It’s often said that the ‘60s and ‘70s were the glory days of board gaming. But is this really true? Some people get nostalgic about board gaming experiences from their childhoods, recalling fond memories of hours whiled away playing endless games with their best pals. But was it a glorious board game-heyday or are our rose coloured glasses blurring the truth?
The Easy Bake Oven
While there were some spectacular board game highs, there were also some spectacular lows – one of which was the Easy Bake Oven, unleashed on girls in 1963 when a women’s place was still considered to be in the home – usually in the kitchen of course. It was pre-feminism, when the concept of a female astronaut or Prime Minister was nothing more than a “pie in the sky” dream (cooked in an Easy Bake Oven no doubt).
Games of the ‘60s and ‘70s
Despite a few duds, overall it was a pretty fertile and prosperous time for board gaming. Some games became classics while others were eventually overshadowed by changes in fashion or advancements in technology. Others patiently await resurrection by visionary marketers of the future.
Ten games from the ‘60s and ‘70s that stick in my mind – for better or worse!
Scrabble – The game that launched a thousand dictionaries and inspired a generation of literary nerds (known in the ‘60s as egg-heads) is still a sure-fire winner having sold over 100 million copies in more than 29 languages.
Careers – Recently re-released, Careers has also stood the test of time and is more relevant than ever, as we now change careers an average of three times during our lifetimes. Players can balance the amount of wealth, fame and happiness they wish to acquire and align this with their career goals.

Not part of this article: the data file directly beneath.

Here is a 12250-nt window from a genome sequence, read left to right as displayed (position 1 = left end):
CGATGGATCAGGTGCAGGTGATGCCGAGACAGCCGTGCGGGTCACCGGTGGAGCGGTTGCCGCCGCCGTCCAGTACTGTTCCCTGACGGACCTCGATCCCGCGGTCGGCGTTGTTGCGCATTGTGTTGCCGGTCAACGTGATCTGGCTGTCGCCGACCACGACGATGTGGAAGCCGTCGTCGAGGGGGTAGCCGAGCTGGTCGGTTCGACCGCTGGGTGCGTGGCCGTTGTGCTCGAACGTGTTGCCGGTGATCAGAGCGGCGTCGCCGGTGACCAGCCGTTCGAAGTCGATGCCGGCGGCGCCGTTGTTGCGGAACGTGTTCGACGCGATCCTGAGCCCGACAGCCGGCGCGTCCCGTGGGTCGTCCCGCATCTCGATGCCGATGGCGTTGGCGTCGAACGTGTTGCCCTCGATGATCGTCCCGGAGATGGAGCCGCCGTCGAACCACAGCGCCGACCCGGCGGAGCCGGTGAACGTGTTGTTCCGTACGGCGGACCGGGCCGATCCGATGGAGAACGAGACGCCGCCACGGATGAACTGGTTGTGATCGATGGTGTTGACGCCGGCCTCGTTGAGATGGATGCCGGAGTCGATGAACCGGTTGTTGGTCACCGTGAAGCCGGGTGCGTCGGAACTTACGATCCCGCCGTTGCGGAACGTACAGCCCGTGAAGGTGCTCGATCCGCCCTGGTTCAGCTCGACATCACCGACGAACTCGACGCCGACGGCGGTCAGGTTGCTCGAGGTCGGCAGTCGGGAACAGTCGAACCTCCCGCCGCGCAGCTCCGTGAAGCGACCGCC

Monopoly – A masterpiece of Capitalist propaganda or a gaming masterpiece?
Hungry Hungry Hippos – I never realised until recently that Hippos are quite aggressive in the wild and actually kill lots of people each year. Gives the game a whole new dimension doesn’t it?
Kerplunk – An upmarket version of pick-up-sticks, the marbles seemed an unnecessary addition to me as I was used to playing low-tech pick-up-sticks with my siblings. But most kids love the winning combination of suspense and noise!
Mousetrap –Offering a glorious array of colourful plastic contraptions designed to catch not just your eye, but ultimately a mouse, Mousetrap has an excruciatingly slow build-up, but the finale makes it all worth it. Or so they say. It’s not for creative types as each game is quite similar to the one before.
Operation – Now here’s a game you can get stuck into! I hear operating on Funny Bone Frank has led some kids to pursue a medical career. Apparently some doctors love surgery so much, they’d rather do surgery than do anything else. Maybe to them – every patient is Funny Bone Frank!
Mastermind – From the slightly creepy box art to the tiny board and plastic pegs, this is a compact but complex game that can be best summarised as Battleship for grown-ups. The basic premise is based on breaking your opponent’s code (a sequence of coloured pegs) in a limited number of steps.
Bermuda Triangle – Like a lot of games from this era, the TV commercial and box art promised a lot but delivered a somewhat mediocre experience. Still, the magnetic cloud was pretty cool and I still have very vivid memories of the board design and bits.
Ghost Train – Like Mouse Trap, this game is heavily dependent on gimmicky toy pieces that were invariably lost over time. It’s based on the amusement park ride of the same name and promises thrills and spills, but the most exciting thing about it was the buzz of peeling off the shrink-wrap plastic packaging.
What’s your most memorable game from the ‘60s and ‘70s? Why not enter our weekly giveaway based on this story…